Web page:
Co-operatives are owned and controlled their members and members are individuals, families and other co-operatives who trade with the co-operative. Members receive dividends from the net profit and have a vote in general meetings about any issues that are raised.
The impact co-operatives have on their local communities and local economy is far greater than that of private business. Because the members receive the bulk of net profits it is much more widely distributed than the profits from a private business that are just distributed to a few people and often not spent locally. The multiplier effect of profits being distributed co-operatives to local members/residents means that the impact a co-operative has is felt more acutely than a private business that is why co-operatives should measure and account for their impact more rigorously. The Co-op Accounting and Audit has been designed as a ‘light touch’ approach to what can sometimes be a complex and complicated process for members of small scale co-operatives and provides a way of engaging members more fully in the affairs of the co-operative.
All co-operatives should have a Co-operative Business Plan describing what the co-operative does, how it is managed and what the plans are for the future. Co-op Accounting and Audit will measure against this plan. For further information on how to develop your business plan please see our Co-operative Management and Planning Toolkit1 or see your local National Registrar of Co-operatives in the country for advice they should also be able to assist you with developing the plan.
The Co-op Accounting and Audit method uses a poster on which all the information is displayed and where progress is written up as it happens. This enables members to write in their thoughts, comments and ideas about the co-operative and how it might be improved. The Co-op Accounting and Audit poster is a tool to use in creating good governance – openness is a key operational principle for good governance.
The poster is a way of starting to gather data on a regular and systematic basis, which can be extended over time. Most of the data is already known and most is already collected, however it is often recorded in different forms and can be difficult to bring it all together. The poster is designed to be a single record of the relevant information to help the management and members of co-operatives understand what the plans are for the year and how the co-operative is performing in relation to the plans.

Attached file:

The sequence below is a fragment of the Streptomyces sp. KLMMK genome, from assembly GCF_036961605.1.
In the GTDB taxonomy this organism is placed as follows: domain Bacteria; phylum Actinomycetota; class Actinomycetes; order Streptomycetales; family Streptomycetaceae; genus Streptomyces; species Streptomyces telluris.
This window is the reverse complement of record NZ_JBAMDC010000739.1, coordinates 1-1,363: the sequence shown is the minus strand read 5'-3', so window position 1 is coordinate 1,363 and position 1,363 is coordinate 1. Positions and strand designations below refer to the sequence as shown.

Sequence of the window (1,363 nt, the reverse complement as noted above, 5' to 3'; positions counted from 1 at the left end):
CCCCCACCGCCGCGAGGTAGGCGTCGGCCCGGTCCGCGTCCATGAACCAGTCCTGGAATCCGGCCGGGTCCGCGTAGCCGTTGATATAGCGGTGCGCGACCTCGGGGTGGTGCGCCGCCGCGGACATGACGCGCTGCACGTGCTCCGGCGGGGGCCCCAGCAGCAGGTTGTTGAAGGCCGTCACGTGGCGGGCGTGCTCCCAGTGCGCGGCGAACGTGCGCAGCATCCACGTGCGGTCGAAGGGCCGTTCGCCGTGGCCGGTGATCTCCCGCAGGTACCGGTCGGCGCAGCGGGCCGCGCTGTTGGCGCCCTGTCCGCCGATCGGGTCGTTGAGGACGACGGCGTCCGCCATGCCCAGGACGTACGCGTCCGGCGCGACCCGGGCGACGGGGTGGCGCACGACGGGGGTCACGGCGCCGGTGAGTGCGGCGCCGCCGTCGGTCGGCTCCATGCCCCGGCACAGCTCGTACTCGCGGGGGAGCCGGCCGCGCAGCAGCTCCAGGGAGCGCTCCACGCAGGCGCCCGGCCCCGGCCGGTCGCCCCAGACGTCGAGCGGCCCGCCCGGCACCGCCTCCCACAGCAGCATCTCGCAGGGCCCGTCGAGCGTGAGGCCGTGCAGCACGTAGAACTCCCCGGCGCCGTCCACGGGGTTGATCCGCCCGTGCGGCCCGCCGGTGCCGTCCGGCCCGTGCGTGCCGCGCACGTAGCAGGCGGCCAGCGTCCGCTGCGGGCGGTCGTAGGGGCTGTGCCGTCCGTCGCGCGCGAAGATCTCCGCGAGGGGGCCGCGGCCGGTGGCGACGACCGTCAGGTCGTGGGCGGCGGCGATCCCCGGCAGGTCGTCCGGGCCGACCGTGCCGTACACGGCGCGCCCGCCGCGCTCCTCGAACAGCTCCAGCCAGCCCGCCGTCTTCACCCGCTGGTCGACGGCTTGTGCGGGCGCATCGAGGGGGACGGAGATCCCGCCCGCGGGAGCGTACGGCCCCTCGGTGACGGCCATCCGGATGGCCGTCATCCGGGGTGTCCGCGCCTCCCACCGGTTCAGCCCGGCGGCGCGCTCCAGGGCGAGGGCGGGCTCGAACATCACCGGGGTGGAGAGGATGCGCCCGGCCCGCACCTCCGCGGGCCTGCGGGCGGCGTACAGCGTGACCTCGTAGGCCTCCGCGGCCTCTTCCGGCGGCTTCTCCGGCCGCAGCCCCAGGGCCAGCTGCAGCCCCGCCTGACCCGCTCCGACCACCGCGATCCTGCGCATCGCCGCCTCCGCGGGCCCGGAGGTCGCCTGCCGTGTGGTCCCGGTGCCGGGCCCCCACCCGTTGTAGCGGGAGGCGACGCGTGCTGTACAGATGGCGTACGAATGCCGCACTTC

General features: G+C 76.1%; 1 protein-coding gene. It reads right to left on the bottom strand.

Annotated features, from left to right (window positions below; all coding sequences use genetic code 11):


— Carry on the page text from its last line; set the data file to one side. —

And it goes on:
Triple Bottom Line
The triple bottom line is described using different terminology different business sectors and agencies; however there are three core elements in common. Social Audit uses the heading commercial, social, and environmental; the UN uses profit, people, and planet; and in this Toolkit the headings of Strong Co-operatives, Strong People, and Strong Communities are used. These headings fundamentally underpin the same inclusive approach, where the interdependence of the parts combine in creating a more responsible and sustainable system of organisational performance and measurement.
Co-operatives need to be able to plan and manage these three key parts of a good organisation. Commercial functions need to be profitable but also of good and honest quality; social wealth needs to be developed through common ownership and the members and employees participating in the co-operative, and the opportunities the co-operative provides; and, community and environmental responsibility should be a result of the way the co-operative looks to mitigate their environmental cost to society in the way they operate their processes, package and transport goods, and produce and use energy, and in the effects on the community as a result of the co-operatives’ actions.
Co-operative Accounting and Audit is designed to bring together the three dimensions of performance, the triple bottom line, that combine to form best operational practice and good governance: financial, social and environmental, and which provide the foundation for self-assessment. For a fuller description of the triple bottom line please go to Annex 1.
Private sector businesses report to their shareholders on their financial performance. Co-operatives report to their members on their financial performance but also need to report on the achievement of social and environmental plans.
Shareholders are often removed from the businesses and are unaffected operational performance, while members of co-operatives are intimately associated with the operations of their co-operatives and as local residents are affected their impact.
It is suggested that the Co-op Accounting and Audit is used at the same time as the financial audit; providing a full picture of performance. The financial audit provides information relevant for shareholders, while social accounting and audit provides information relevant for society.